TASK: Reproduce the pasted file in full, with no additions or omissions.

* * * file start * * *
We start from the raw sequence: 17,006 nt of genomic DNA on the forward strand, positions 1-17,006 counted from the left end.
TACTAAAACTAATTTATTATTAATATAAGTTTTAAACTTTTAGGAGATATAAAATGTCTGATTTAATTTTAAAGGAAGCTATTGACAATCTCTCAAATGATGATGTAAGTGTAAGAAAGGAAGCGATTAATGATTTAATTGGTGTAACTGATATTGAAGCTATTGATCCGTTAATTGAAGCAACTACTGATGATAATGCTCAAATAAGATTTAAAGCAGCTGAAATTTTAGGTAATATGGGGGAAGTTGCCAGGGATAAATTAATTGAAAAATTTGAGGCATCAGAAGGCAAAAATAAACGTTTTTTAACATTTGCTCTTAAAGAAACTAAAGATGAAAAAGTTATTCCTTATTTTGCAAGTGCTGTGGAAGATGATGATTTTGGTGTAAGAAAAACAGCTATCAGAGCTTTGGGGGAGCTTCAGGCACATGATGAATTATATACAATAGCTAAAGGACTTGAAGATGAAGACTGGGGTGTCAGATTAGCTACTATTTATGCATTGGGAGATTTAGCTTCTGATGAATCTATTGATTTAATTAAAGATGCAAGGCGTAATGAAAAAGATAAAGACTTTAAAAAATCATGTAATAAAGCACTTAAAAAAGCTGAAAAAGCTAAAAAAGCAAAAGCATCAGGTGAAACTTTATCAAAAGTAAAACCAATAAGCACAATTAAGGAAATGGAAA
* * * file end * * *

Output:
We start from the raw sequence: 17,006 nt of genomic DNA on the forward strand, positions 1-17,006 counted from the left end.
TACTAAAACTAATTTATTATTAATATAAGTTTTAAACTTTTAGGAGATATAAAATGTCTGATTTAATTTTAAAGGAAGCTATTGACAATCTCTCAAATGATGATGTAAGTGTAAGAAAGGAAGCGATTAATGATTTAATTGGTGTAACTGATATTGAAGCTATTGATCCGTTAATTGAAGCAACTACTGATGATAATGCTCAAATAAGATTTAAAGCAGCTGAAATTTTAGGTAATATGGGGGAAGTTGCCAGGGATAAATTAATTGAAAAATTTGAGGCATCAGAAGGCAAAAATAAACGTTTTTTAACATTTGCTCTTAAAGAAACTAAAGATGAAAAAGTTATTCCTTATTTTGCAAGTGCTGTGGAAGATGATGATTTTGGTGTAAGAAAAACAGCTATCAGAGCTTTGGGGGAGCTTCAGGCACATGATGAATTATATACAATAGCTAAAGGACTTGAAGATGAAGACTGGGGTGTCAGATTAGCTACTATTTATGCATTGGGAGATTTAGCTTCTGATGAATCTATTGATTTAATTAAAGATGCAAGGCGTAATGAAAAAGATAAAGACTTTAAAAAATCATGTAATAAAGCACTTAAAAAAGCTGAAAAAGCTAAAAAAGCAAAAGCATCAGGTGAAACTTTATCAAAAGTAAAACCAATAAGCACAATTAAGGAAATGGAAA